The new markets will have a distinctive and different flavour. About 55% of the units will be selling food and drink.
And as well as the well-known names of butchers, greengrocers and fishmongers, there will be traders bringing Russian, Polish, Italian, Indian, Afro-Caribbean, Chinese and Thai influences to The Moor.
Many of them will be grouped in a cafe area. Among them will be Stephen Jones and Leeza Murina, who are opening Cossack Cuisine as a cafe-deli in the market hall.
Offering “fresh handmade food from all around the former Soviet Union”, they have been making a name at farmers’ markets and other events in the area. Now they are taking the opportunity to move up a gear.
Leeza admits to being “excited and a bit scared. “We started with farmers’ markets a little bit over a year ago and we informed by the council there was the possibility of a stall in the new market.
“We were getting many inquiries from regular customers who wanted to see us on a regular basis and to know where they could find us.
“This seems to have a positive feeling about it in terms of reaching different people. It’s great that Sheffield is so open to new things.”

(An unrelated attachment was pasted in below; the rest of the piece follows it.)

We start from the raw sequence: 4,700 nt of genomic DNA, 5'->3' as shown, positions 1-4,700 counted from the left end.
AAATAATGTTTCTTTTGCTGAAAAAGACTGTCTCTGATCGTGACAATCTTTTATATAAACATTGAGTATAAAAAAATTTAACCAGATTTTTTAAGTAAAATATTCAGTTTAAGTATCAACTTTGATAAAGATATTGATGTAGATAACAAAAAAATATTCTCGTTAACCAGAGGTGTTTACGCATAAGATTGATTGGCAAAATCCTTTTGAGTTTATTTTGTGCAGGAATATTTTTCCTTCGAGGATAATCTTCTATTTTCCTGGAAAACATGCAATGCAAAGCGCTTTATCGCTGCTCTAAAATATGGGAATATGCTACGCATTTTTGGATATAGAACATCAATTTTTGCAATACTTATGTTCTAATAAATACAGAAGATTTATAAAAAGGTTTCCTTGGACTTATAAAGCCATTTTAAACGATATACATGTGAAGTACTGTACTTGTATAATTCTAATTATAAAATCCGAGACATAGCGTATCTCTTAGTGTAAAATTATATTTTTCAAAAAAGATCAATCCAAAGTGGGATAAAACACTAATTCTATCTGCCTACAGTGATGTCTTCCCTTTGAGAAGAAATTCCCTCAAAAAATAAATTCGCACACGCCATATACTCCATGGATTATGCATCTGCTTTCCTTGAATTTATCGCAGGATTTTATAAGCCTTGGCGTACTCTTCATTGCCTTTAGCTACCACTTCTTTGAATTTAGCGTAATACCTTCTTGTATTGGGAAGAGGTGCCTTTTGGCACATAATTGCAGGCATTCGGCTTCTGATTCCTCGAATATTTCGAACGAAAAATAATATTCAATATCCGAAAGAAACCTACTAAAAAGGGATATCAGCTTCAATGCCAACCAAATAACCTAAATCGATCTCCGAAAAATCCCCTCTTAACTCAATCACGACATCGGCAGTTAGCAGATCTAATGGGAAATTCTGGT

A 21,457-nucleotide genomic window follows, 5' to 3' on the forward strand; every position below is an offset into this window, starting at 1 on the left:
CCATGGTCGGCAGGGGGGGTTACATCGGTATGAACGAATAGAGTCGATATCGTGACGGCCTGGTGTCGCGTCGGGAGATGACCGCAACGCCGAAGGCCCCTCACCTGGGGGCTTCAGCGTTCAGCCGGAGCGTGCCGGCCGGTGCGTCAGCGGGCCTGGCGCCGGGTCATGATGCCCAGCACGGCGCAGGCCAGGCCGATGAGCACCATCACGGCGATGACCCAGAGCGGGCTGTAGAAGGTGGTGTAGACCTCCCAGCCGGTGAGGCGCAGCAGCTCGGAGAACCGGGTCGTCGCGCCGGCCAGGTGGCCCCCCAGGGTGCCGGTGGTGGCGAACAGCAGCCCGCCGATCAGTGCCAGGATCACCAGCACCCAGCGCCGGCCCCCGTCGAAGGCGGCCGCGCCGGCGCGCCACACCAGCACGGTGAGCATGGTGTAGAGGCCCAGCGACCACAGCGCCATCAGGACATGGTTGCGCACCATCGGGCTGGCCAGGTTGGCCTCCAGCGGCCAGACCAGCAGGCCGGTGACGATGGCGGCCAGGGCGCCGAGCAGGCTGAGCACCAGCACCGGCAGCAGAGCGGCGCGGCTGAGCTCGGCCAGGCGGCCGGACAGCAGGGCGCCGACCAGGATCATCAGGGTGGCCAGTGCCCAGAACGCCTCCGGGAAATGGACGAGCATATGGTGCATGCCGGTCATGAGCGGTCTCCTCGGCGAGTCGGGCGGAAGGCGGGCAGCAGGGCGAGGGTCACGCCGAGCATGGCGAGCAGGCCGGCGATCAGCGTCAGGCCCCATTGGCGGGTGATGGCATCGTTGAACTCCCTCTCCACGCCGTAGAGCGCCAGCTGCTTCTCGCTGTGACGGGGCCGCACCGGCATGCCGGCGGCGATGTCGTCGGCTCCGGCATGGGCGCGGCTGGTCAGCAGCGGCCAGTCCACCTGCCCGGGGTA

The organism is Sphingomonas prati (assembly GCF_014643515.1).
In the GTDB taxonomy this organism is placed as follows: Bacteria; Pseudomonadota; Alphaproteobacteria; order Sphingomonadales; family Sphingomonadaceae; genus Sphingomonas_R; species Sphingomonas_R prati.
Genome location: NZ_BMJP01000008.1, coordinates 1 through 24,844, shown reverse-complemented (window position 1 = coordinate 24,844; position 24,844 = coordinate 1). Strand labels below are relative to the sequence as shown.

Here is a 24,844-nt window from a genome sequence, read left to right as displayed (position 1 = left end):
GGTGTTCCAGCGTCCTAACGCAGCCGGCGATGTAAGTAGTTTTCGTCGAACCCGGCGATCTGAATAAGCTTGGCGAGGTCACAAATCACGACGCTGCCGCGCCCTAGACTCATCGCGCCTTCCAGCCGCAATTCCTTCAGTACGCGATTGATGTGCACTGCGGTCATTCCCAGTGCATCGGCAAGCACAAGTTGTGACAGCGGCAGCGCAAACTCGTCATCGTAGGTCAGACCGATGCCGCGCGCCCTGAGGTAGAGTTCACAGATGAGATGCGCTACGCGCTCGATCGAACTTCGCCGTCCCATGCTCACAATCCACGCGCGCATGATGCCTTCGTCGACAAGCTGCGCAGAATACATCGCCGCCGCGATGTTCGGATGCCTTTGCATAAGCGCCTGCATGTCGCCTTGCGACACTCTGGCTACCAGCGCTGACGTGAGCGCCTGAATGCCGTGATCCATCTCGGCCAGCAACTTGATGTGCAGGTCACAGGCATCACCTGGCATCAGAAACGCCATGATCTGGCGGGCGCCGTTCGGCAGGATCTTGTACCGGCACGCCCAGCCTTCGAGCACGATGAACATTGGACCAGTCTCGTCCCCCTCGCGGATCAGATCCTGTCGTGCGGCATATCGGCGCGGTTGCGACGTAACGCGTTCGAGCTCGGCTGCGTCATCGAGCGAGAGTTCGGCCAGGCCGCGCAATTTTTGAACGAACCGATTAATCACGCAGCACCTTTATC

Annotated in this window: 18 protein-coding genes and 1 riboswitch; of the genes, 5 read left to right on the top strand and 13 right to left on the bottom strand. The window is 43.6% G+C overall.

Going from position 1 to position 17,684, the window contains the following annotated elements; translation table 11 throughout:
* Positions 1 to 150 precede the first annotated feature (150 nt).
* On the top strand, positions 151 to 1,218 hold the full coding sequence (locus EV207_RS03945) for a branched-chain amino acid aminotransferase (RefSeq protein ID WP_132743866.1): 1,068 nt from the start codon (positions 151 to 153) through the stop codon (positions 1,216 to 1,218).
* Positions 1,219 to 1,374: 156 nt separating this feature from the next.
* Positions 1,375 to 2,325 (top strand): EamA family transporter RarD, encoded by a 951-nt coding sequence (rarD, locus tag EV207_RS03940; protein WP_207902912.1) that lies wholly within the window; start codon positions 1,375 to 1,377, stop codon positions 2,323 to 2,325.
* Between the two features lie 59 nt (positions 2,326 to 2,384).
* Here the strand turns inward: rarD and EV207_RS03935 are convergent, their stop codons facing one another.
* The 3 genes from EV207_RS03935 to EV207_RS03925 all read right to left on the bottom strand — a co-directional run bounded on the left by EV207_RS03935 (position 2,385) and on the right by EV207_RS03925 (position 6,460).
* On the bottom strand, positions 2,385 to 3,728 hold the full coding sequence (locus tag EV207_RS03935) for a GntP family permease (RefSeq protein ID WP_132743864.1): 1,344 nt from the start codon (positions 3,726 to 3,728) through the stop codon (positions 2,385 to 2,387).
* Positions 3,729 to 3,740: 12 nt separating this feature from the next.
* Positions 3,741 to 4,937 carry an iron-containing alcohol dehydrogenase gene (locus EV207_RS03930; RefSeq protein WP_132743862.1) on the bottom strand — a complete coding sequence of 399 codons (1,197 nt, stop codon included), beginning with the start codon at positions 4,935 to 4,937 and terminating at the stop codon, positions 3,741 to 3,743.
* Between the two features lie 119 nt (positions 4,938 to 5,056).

After years of waiting, existing Castle stallholders are preparing for the big move once the old building closes for good on Saturday at 5pm.
“It’s very exciting,” said Steve Waterall, managing director of Waterall pork butchers, who has been with the family business at Castle for 35 years.
“The building is fantastic. We just can’t wait after being in Castle Market which has deteriorated over the years as has its customer base. We are hoping to lure a few new customers as well as keeping the existing ones.
“There are probably people who haven’t been to the market for years and now have the chance to experience something new and vibrant as opposed to something that was old and on the slide.
“The rents are high, but hopefully by the time the full rents kick in we should be able to withstand them.”
Ian Bingham, of fruit and veg stall Bingham and Brown, and fish stall Binghams, and who is vice president Sheffield indoor market branch of Market Traders’ Federation, said: “Everybody is excited - and nervous because of the unknown. The building is fantastic. We want to get some of the younger end of customers who are going to the supermarkets.
“They have probably never been to the market. Young people like new buildings.
“It’s a lovely clean environment and I think it will attract new customers. Our job is to make sure they keep coming back,” he added.
There will probably be a few drinks - and perhaps tears - as stallholders pack up in Castlegate for the last time on Saturday.
But traders won’t be able to get too carried away.
Many will be working through the night to ensure they are ready for business in their new home on Monday.